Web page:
Online Captioning: The Right Thing to Do

Jun 17, 2007  •  Post A Comment

In 1971, Julia Child’s great cooking show “The French Chef” became the first TV program accessible to deaf and hard-of-hearing people through closed captioning. Today, more than 35 years later, closed captioning isn’t available to those who need it to enjoy new shows such as “Ugly Betty” or “Jericho” by streaming them on the Web or downloading them from iTunes.
So even as the television industry embraces the digital age, it’s leaving behind some disabled Americans, as well as those who use closed captioning to learn to speak English.
That means that more than 23 million viewers in the U.S. are being excluded from the future of television in which viewers can watch whatever they want, wherever and whenever they want. We urge the industry to do what’s right and devote whatever resources are necessary to provide closed captioning for all the material they are distributing over developing digital media.
No one can dispute the moral imperative of giving people with disabilities equal treatment. It’s a principle that has been enshrined in the law and in our country’s regulatory scheme. It’s incumbent on the TV industry to apply that principle and get ahead of the legislators and regulators on this issue.
In this week’s edition of TelevisionWeek, Senior Reporter James Hibberd shines a light on the slow start networks have gotten off to in providing closed captioning in the digital world. While it can’t be argued that networks are flouting any laws or regulations, the ethical case for extending closed captioning to new media is buttressed by the laws that are on the books.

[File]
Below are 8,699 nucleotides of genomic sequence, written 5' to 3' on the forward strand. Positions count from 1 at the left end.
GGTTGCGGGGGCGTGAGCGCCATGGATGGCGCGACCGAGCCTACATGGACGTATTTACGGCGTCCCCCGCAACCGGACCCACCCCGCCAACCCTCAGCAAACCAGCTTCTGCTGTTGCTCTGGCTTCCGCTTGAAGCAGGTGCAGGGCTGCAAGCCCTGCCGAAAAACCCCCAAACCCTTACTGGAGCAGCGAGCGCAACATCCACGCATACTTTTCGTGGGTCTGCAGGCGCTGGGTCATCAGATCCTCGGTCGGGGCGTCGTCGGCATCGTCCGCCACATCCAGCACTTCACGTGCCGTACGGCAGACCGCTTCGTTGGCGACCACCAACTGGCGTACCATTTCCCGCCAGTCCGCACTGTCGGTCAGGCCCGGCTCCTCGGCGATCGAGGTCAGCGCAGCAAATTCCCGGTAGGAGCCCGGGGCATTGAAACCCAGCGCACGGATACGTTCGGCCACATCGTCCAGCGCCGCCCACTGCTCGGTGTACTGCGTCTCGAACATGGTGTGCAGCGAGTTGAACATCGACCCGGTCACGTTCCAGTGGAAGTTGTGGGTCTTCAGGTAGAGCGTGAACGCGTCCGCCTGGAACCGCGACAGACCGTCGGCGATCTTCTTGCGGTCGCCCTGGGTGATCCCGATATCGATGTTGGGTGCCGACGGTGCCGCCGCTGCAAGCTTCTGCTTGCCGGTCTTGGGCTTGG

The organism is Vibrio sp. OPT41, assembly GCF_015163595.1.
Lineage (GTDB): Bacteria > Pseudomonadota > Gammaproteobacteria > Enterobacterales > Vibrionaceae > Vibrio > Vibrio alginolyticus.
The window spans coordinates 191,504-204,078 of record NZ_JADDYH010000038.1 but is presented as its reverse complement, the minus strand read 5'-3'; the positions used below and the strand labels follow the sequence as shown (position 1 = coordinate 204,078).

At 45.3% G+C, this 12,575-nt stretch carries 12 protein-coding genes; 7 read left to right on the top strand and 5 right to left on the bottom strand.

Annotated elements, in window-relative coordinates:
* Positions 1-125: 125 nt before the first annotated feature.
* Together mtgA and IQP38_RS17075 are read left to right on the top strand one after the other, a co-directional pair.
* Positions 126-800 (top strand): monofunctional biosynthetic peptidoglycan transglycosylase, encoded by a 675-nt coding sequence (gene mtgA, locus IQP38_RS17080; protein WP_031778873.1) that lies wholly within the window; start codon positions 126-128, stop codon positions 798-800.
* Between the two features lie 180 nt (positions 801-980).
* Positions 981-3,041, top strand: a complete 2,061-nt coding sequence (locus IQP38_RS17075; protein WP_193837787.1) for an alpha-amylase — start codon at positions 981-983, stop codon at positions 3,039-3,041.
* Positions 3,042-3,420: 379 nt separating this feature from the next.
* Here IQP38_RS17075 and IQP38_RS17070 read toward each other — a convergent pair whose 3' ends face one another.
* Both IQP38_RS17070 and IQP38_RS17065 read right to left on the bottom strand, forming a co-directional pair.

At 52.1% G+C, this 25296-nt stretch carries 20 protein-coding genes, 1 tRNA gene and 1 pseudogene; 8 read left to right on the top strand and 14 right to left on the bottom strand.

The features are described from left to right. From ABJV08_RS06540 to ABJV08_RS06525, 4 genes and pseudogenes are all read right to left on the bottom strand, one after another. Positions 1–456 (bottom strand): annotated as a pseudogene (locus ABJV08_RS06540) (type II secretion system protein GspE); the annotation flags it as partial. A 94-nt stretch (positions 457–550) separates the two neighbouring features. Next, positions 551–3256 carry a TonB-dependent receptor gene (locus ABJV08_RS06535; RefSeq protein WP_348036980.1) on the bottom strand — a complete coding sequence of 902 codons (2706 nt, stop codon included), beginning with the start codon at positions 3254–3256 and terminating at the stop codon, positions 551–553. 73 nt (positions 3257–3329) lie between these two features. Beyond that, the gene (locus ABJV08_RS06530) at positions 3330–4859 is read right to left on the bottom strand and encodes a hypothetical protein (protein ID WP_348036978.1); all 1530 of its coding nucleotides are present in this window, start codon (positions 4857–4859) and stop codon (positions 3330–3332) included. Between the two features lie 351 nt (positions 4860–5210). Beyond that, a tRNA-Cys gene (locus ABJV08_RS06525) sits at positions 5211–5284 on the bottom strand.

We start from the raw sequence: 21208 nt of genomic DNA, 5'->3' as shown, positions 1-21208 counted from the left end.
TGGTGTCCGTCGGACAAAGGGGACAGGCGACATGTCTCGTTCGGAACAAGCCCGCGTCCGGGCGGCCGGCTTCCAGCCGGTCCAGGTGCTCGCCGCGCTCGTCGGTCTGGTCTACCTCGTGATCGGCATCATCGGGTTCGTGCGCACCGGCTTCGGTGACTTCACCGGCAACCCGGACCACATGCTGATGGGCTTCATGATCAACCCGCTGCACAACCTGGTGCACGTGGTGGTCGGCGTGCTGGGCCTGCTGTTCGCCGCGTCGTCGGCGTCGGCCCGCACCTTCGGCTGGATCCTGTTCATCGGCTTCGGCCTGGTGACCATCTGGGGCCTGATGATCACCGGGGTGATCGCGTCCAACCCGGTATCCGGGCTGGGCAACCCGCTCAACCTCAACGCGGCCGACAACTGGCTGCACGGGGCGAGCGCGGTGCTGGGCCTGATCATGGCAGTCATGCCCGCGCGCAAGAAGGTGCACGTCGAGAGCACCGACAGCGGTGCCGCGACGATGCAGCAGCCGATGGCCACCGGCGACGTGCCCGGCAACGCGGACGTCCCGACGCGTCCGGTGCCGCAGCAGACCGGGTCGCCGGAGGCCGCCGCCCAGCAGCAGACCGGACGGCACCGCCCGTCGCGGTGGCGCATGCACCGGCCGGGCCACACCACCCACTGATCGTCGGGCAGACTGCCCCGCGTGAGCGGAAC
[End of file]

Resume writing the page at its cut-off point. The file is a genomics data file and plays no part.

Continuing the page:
Since 1990, the Americans With Disabilities Act has required that public facilities provide access to verbal information on television. Congress supported closed captioning in its Telecommunications Act of 1996, and the Federal Communications Commission has established rules to implement those legal requirements.
In this case, what’s right for TV is right for the Web.
Commercial networks that consider closed captioning in the digital world a burden should look to their underfunded cousin, PBS, and then take a long look in the mirror.
PBS is already captioning shows including “Nova” for streaming on the Web. After startup expenses, it costs only a couple hundred dollars per show to provide closed captioning.
Given the low pricetag and the ease with which any technological barriers can be crossed, it’s difficult to see why the networks haven’t done more to treat hard-of-hearing Americans equally in the digital world. Now that the issue has been illuminated, it’s time for them to act.


  1. The cost estimate is correct, and for a nationally televised program this is a minor expense, but we have talked to several ‘local’ programs running on ‘local’ stations, and this cost is actually 50% of what they would get from advertising, so they’re always in the red. We’d love to see some way for this to work for everyone. Maybe Apple’s quicktime update 7.1.6 has the answer.

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